Anthony Ocampo PhD is a scholar and writer who focuses on issues of immigration, race and ethnicity, and gender and sexuality. He is the author of The Latinos of Asia: How Filipino Americans Break the Rules of Race, recently featured on NPR Morning Edition. His book examines the racial lives of Filipino Americans, who trace their roots to a society in Asia, but also share many cultural characteristics with Latinos. The Latinos of Asia raises the puzzle: Are Filipinos in the United States “becoming” Asian American or Latino? Ocampo draws on the voices of Filipino Americans to demonstrate how demographic shifts in the U.S. are changing the way immigrants and children understand race. His book also provides a foreshadowing of what race relations in America will look like as our society moves further away from the black-white racial paradigm.
Currently, Dr. Ocampo is working on his second book, To Be Brown and Gay in L.A., which chronicles the way gay men of color from immigrant families negotiate race, gender, and sexuality within their families, neighborhoods, schools, and mainstream LGBT spaces. This book builds on his scholarly research on ethnic and sexual minorities, which has been published in some of the leading journals in the field, such as Ethnic and Racial Studies; Journal of Ethnic and Migration Studies; Race, Ethnicity, and Education; Latino Studies; and Journal of Asian American Studies.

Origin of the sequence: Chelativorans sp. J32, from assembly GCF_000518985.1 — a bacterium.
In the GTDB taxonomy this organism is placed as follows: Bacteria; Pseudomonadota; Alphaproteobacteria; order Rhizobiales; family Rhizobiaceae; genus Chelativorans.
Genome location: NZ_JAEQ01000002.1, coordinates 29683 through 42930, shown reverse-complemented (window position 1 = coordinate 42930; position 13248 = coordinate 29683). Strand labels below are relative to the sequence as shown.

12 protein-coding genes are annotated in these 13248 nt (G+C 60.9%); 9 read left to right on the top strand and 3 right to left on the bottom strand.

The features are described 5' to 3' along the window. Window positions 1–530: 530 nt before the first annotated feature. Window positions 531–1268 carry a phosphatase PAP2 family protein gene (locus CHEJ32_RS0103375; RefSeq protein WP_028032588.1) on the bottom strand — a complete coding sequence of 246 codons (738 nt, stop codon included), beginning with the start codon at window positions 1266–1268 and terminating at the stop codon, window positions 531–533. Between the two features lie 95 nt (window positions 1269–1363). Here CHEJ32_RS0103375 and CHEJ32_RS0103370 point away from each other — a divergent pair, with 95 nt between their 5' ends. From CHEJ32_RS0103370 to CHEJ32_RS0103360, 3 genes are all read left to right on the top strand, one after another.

Dr. Ocampo has also co-edited two major collections in race and ethnic studies: Contemporary Asian America: A Multidisciplinary Reader and Asian American Society: An Encyclopedia. Beyond his scholarly writings, he has also been featured as a commentator for local and national news outlets, including CNN, 60 Minutes, and The San Francisco Chronicle. Dr. Ocampo also has a regular segment “All Things Fil-Am with Dr. O” on Kababayan Today, a daily talk show for and about Filipino Americans.
Dr. Ocampo is a Ford Foundation Postdoctoral Fellow at the School of Public Policy at UC Riverside and Assistant Professor of Sociology at Cal Poly Pomona. He has served as a dedicated mentor to first-generation students of color through the Ronald E. McNair Scholars Program, and his former advisees have earned admission to prestigious graduate programs at Stanford, Harvard, Columbia, and the University of California. At Cal Poly Pomona, he has been a recipient of the Provost Teacher-Scholar Award and an Outstanding Teaching Award.